IMF and regulators set out roadmap to contain crypto risks
LONDON – Global financial regulators and the International Monetary Fund on Thursday set out a roadmap to coordinate measures that stop cryptoassets from undermining macroeconomic and financial stability.
Such risks are exacerbated by noncompliance with existing laws in some instances, the G20’s risk watchdog, the Financial Stability Board, and the IMF said in a paper.
Many of the claimed benefits from cryptoassets, such as cheaper and faster cross-border payments, and increased financial inclusion, have yet to materialize, it added.
“Widespread adoption of crypto-assets could undermine the effectiveness of monetary policy, circumvent capital flow management measures, exacerbate fiscal risks, divert resources available for financing the real economy, and threaten global financial stability,” the paper said.
The paper sets out timelines for members of the IMF and G20 to implement recent recommendations to regulate crypto from the Financial Stability Board and IOSCO, a global group of securities regulators.
It marks a further evolution in regulatory thinking after several years of seeing little threat from the sector, with attitudes hardening after the collapse of crypto exchange FTX last November, which rattled markets and left investors nursing losses.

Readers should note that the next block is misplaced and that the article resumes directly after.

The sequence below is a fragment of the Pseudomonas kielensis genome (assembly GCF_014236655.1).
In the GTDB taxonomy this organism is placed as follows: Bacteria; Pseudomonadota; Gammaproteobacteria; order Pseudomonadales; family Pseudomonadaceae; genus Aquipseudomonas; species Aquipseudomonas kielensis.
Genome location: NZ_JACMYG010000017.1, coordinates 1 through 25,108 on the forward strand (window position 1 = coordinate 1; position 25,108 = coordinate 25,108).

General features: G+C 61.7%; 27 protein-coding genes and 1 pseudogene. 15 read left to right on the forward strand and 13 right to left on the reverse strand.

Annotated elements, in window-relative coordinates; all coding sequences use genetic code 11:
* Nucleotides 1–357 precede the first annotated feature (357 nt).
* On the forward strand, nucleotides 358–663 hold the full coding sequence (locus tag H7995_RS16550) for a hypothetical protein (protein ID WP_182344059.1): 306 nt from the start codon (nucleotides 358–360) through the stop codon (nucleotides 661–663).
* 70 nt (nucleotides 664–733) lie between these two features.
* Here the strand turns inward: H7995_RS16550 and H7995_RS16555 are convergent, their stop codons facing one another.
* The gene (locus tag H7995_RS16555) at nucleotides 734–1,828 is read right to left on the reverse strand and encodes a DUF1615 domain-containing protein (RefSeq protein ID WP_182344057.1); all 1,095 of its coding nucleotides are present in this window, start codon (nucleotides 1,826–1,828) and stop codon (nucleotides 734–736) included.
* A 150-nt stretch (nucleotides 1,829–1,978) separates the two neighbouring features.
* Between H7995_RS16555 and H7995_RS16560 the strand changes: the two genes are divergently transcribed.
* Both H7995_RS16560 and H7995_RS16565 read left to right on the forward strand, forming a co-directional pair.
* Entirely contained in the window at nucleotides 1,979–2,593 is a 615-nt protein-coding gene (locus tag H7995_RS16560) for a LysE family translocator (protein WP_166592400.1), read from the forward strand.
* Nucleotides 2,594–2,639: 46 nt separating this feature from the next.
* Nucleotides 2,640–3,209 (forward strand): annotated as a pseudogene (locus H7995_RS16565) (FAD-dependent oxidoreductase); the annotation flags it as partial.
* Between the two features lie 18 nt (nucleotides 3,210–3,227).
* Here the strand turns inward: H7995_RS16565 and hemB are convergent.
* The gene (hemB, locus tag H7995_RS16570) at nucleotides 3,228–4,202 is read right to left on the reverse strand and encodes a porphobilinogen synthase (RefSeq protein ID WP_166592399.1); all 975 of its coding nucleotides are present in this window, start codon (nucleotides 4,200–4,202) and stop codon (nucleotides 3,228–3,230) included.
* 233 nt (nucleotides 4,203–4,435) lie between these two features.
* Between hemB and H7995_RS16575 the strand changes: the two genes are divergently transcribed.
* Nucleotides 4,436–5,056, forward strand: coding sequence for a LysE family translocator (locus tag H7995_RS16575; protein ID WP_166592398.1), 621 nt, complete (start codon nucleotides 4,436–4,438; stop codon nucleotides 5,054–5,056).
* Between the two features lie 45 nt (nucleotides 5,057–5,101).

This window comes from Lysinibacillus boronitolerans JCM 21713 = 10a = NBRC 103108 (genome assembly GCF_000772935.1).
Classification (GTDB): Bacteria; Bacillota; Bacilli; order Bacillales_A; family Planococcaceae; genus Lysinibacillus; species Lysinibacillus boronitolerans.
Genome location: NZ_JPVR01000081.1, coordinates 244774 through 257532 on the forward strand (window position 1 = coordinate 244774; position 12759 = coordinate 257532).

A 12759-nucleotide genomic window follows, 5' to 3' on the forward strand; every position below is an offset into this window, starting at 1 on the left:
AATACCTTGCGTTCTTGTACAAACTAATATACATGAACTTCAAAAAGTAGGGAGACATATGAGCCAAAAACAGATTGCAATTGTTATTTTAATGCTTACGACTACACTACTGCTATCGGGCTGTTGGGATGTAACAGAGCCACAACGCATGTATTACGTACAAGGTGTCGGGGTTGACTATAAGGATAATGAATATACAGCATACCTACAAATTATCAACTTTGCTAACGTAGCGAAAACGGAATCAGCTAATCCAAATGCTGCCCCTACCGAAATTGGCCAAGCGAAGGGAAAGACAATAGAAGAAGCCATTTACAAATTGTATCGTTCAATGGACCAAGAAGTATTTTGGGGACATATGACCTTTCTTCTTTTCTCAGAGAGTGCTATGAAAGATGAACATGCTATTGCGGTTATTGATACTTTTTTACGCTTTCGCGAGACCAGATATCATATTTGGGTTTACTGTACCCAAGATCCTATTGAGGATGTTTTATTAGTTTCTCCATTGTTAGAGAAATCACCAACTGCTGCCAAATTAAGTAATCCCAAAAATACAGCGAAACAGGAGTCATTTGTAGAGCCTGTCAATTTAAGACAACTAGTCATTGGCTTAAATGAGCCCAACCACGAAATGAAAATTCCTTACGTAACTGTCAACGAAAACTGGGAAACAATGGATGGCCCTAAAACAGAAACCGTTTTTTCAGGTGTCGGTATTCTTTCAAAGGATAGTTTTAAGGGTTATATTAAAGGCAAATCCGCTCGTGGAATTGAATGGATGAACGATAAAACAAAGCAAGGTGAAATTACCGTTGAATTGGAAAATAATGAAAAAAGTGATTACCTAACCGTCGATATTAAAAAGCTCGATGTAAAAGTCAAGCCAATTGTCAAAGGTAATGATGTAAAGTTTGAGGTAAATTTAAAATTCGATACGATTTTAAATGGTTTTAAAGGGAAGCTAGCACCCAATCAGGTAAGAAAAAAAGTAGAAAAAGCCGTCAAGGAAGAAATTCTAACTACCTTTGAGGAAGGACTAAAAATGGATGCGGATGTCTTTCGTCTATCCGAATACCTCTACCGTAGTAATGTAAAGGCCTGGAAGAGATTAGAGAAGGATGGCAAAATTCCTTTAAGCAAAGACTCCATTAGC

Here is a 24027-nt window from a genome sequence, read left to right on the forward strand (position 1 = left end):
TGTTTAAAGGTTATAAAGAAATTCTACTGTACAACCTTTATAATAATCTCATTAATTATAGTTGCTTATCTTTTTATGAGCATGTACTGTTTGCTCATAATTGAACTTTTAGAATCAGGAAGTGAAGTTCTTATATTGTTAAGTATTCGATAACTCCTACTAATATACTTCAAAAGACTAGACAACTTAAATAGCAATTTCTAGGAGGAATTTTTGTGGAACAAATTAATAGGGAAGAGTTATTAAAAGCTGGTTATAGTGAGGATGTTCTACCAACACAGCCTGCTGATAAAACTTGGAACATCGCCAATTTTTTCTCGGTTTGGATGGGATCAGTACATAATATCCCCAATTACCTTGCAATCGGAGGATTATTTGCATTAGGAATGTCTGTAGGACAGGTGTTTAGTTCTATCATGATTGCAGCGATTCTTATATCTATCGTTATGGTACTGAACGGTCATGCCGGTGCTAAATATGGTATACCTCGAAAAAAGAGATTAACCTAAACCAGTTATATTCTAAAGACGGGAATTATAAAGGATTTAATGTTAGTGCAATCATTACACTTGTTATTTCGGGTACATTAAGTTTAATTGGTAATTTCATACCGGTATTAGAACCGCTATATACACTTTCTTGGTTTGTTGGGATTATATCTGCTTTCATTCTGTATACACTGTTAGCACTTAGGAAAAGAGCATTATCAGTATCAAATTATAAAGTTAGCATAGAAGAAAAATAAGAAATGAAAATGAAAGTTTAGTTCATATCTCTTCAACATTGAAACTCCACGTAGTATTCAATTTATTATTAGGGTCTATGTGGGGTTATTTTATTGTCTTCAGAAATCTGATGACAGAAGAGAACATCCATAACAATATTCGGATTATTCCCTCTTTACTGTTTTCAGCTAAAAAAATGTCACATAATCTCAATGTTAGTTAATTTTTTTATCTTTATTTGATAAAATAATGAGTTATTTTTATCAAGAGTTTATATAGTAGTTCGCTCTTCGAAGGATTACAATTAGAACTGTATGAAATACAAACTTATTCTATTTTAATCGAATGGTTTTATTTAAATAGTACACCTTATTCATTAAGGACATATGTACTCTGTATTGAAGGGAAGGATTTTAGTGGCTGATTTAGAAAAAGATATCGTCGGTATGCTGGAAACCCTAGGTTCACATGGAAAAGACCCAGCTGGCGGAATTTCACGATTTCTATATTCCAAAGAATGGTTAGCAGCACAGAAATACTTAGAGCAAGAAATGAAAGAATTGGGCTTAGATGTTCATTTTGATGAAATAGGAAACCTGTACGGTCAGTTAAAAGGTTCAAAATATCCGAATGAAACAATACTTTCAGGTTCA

“A comprehensive policy and regulatory response for crypto-assets is necessary to address the risks of crypto-assets to macroeconomic and financial stability,” said the paper, which will be presented to G20 leaders at a summit this month in New Delhi.
The European Union has approved the world’s first comprehensive set of rules for cryptoassets, but there is a patchier approach elsewhere to a borderless sector where fraud and manipulation are “prevalent”.
Other elements include governments avoiding large deficits which can lead to inflation that dents fiat currencies and encourages substitutes such as cryptoassets, the paper said.
The tax treatment of cryptoassets should also be spelled out, along with how existing laws apply to the sector.